Prehospital advanced airway management in the Nordic countries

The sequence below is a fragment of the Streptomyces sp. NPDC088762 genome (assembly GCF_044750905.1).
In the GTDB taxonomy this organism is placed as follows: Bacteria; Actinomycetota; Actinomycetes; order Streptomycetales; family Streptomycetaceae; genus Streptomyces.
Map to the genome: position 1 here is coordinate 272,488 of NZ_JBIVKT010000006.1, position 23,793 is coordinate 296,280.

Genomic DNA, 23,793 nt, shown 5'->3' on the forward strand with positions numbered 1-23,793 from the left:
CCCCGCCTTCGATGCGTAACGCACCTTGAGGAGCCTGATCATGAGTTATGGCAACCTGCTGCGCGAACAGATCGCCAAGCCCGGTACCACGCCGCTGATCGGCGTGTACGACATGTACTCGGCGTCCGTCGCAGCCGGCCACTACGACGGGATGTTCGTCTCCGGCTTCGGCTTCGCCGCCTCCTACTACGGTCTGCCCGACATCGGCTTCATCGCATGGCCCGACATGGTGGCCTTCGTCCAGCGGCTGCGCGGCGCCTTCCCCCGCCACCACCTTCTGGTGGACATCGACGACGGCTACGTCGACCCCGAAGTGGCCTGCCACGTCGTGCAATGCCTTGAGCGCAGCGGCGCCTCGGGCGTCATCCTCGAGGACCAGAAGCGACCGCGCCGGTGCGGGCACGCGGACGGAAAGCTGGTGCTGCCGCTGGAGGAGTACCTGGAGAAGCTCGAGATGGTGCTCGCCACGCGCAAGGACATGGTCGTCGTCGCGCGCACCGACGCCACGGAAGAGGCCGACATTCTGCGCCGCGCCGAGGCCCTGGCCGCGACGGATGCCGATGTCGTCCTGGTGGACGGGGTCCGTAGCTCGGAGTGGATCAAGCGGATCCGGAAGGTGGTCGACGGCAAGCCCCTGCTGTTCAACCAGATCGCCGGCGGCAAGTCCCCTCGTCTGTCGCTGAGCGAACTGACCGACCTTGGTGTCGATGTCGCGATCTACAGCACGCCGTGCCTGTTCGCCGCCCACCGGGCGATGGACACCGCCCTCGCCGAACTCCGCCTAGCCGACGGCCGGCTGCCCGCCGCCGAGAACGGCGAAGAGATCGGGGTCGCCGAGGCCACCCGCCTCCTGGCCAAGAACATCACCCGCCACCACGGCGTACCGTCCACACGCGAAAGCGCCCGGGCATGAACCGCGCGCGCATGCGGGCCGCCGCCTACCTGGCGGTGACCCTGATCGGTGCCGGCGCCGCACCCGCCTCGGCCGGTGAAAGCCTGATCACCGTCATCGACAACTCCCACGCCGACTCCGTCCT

Abstract: Tracheal intubation (TI) is often the preferred technique to secure the airway of an unconscious patient in the prehospital setting. Prehospital TI is associated with several challenges, including limited assistance, few airway rescue devices and environmental difficulties. An example of the latter is the occasional need for TI inside the cabin of an ambulance helicopter. The Nordic countries consist of both rural and urban areas with typically cold subarctic climate. The region is characterized by almost exclusive use of airway experts, mainly anaesthetists, for prehospital TI. The overall aim was to investigate prehospital advanced airway management in Nordic countries with regard to success rates, times, providers and techniques. Study I: A retrospective observational study of all patients intubated out-of-hospital with the device Airtraq® in Stockholm 2008-2012. A total number of 2453 patients were intubated during the study period and Airtraq® was used in 28 (1.1%) cases. Sixty-eight percent (19/28) of the Airtraq® intubation attempts were successful. When used due to an anticipated or unexpected difficult airway, the success rate was 61% (14/23). Study II: An experimental prospective randomized crossover manikin study on anaesthetist TI was conducted in a military helicopter cabin in daylight or darkness with night vision goggles (NVG) or in a daylight emergency department (ED) setting. The TI success rate was 100% in all scenarios. The in-cabin helicopter TI time was shorter in daylight vs. darkness with NVG (16.5 s vs. 30.0 s; p=0.03). There was no difference in TI time between the helicopter cabin daylight and ED setting (16.5 vs. 16.8 s; p=0.91). There was no difference in either glottic visualization (CL 2.0 vs. 1.8; p=0.72) or perceived intubation difficulty (VAS 3.0 vs. 2.8; p=0.24) between the daylight helicopter and ED scenarios. Study III: A prospective observational study of advanced airway management by twelve second-tier prehospital critical care teams in the Nordic countries was conducted from May 2015 to November 2016. Data were collected from six ambulance helicopters and six rapid response cars using the standardized Utstein-style airway template. During the study period, 2028 patients were intubated due to cardiac arrest (53.0%), other medical conditions (26.3%) and trauma (19.1%). The majority (67.0%) of the TIs were performed by providers who had intubated >2500 patients. The overall TI success rate was 98.7%, with a first pass success rate of 84.5% and overall complication rate of 10.9%. The median TI time was 25 s (IQR 15-30 s), and the time on scene was 25 min (IQR 18-33 min). The TI success rate was higher among physicians compared with nurses (99.0% vs. 97.6%; p=0.03). Study IV: An experimental prospective randomized crossover manikin study of in-cabin vs. outside helicopter cabin TI was conducted by 14 anaesthetists. The success rate was 100%, with all TIs being successful on the first attempt. There was no difference in glottic visualization (CL 1.0 vs. 1.0), but the participants perceived the in-cabin TI to be easier than intubating outside the helicopter cabin (VAS 1 vs. VAS 2; p=0.02). The total on-scene time was significantly shorter using the in-cabin TI strategy compared with the standard outside TI (266 vs. 320 s; p=0.04). In conclusion, prehospital TI is almost exclusively performed by very experienced airway providers in the Nordic countries. In this setting, the prehospital TI success rate is high and associated with few complications, comparable to in-hospital standards. The TI procedure is fast with a short on-scene time, which may benefit patients with time-critical emergencies, such as multitrauma and traumatic brain injuries. There may be potential to further decrease on-scene times with the in-cabin TI concept. The first-pass TI success rate was higher with video laryngoscopy compared with direct laryngoscopy, but the Airtraq® is not a suitable prehospital indirect laryngoscope. There is a need for large randomized studies to better investigate different aspects of the prehospital advanced airway management.

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